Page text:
We strongly encourage you to write a teaching note to accompany your case, and cases submitted to us must include a teaching note. Faculty prefer cases with teaching notes, and most of our bestselling cases have one. Nearly half of the cases in our collection have a teaching note, but 95% of our 50 most popular cases have one.
What to include in your teaching note
There are no hard and fast rules for the style or format of a teaching note. However, it should include the following:
- Synopsis of the case
Provide a brief description of what the case is about, and the context in which it is set.
- Target group
Indicate the target learning group, for example, undergraduates, postgraduates, executive.
- Learning objectives and key issues
Set out the learning objectives, and identify the key issues in the case that will help achieve them.
- Teaching strategy
Describe how the case may be used in class. For example, suggest trigger questions to open the case discussion; offer ideas for group work; suggest how learning can be consolidated at the end of the case session, and so on. This section will generally reflect your own teaching style.
- Questions for discussion
Include a list of questions designed to promote discussion of the key issues within the case.
- Analysis of data
If the case contains quantitative data for analysis it can be helpful if the results of essential ‘number crunching’ are provided in the teaching note. Teachers can use this to check their own calculations.
- Background reading
Provide references to relevant supplementary material on the case or related issues. You may also provide information on ‘what happened next’, something students are usually keen to know.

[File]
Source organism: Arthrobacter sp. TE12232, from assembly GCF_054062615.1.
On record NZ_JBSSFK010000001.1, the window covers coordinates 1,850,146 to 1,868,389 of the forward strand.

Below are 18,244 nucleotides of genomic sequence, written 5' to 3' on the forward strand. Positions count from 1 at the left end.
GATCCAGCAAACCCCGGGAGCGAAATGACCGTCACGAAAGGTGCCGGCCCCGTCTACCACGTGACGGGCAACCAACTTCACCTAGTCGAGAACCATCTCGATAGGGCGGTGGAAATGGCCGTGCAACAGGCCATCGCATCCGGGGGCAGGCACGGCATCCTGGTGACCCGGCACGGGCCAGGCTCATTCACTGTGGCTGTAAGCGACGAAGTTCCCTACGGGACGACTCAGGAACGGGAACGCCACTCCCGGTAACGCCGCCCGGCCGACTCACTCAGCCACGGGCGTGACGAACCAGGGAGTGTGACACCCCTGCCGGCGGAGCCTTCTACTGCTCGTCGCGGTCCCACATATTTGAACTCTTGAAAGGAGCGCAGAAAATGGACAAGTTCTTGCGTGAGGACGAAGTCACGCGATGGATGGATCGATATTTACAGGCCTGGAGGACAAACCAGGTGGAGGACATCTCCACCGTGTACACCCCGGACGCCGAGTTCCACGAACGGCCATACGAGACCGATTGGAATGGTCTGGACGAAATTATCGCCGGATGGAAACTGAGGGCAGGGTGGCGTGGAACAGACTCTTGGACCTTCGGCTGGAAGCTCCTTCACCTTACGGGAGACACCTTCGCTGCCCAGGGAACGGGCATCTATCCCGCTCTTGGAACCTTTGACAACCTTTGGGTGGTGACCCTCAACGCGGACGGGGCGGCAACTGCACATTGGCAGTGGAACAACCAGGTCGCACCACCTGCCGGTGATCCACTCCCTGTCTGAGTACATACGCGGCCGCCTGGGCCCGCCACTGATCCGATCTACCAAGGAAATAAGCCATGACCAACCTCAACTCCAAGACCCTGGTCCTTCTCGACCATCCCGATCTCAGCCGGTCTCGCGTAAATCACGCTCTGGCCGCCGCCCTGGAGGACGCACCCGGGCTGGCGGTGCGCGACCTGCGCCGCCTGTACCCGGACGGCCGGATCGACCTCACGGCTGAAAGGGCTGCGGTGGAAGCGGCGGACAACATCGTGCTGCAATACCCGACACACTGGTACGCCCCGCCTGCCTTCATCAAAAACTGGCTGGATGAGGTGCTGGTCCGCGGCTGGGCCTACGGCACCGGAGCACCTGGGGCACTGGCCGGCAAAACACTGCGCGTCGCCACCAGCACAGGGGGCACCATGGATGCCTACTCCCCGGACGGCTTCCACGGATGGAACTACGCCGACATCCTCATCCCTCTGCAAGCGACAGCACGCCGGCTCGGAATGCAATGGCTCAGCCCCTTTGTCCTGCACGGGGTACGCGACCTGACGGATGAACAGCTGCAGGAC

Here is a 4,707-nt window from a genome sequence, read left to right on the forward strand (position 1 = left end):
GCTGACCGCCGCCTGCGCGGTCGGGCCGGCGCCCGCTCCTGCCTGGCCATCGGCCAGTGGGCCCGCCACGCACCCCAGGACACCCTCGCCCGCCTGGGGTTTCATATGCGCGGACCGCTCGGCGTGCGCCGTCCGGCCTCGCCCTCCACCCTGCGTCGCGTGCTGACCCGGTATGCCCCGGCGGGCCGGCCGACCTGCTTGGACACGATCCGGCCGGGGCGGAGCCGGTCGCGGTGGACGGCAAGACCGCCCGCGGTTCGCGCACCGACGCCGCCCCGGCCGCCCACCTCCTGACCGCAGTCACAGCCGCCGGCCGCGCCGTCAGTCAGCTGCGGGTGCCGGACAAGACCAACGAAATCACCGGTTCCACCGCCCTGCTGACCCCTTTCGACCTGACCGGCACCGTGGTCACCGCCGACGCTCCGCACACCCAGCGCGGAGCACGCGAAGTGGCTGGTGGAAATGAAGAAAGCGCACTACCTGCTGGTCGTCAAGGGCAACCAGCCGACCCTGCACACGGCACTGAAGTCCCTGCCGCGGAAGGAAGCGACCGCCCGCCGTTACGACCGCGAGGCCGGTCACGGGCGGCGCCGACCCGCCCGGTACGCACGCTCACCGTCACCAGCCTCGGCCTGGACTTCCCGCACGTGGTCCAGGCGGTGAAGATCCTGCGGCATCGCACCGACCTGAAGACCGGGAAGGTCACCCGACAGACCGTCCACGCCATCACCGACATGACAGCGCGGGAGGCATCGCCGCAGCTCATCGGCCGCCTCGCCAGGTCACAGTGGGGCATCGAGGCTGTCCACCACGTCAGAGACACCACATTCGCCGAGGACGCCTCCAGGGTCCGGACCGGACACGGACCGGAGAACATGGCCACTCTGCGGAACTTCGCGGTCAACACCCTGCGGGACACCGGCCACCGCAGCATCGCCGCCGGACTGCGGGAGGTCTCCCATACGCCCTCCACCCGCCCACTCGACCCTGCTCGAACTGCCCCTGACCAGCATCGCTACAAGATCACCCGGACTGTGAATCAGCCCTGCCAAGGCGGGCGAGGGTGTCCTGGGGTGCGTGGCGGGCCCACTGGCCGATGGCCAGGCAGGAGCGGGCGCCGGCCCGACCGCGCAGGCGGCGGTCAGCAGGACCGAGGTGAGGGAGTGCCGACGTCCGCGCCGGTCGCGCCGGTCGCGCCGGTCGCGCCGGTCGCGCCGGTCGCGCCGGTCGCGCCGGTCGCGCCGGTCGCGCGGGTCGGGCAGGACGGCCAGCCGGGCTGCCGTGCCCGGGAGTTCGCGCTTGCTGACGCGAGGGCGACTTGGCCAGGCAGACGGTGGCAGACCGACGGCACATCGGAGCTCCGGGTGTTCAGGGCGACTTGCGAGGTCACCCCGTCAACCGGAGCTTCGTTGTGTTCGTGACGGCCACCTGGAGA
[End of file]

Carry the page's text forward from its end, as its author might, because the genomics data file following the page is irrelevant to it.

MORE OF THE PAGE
- Experience of using the case
Include feedback on how the case has worked in different classes, and the issues on which students have tended to focus. This can be useful for other teachers preparing to teach your case.
Include links to video and audio clips that are relevant to the case.
- Heath, J (2015), Teaching and Writing Cases: A practical guide (The Case Centre) ISBN 978-0-907815-04-4
- Leenders, M R and Erskine, J A (1989), Case Research: The Case Writing Process (The University of Western Ontario) ISBN 0-7714-1045-X
- Reynolds, J I, Case Method in Management Development (International Labour Office)
Submit an alternative teaching note
Have you used another writer’s case and created an alternative teaching note that covers a new and different way of teaching the case? (Not an ‘improved’ version of the existing note.) If so, you can submit it online for other teachers to use. Simply login and use the ‘Add or revise a case’ option.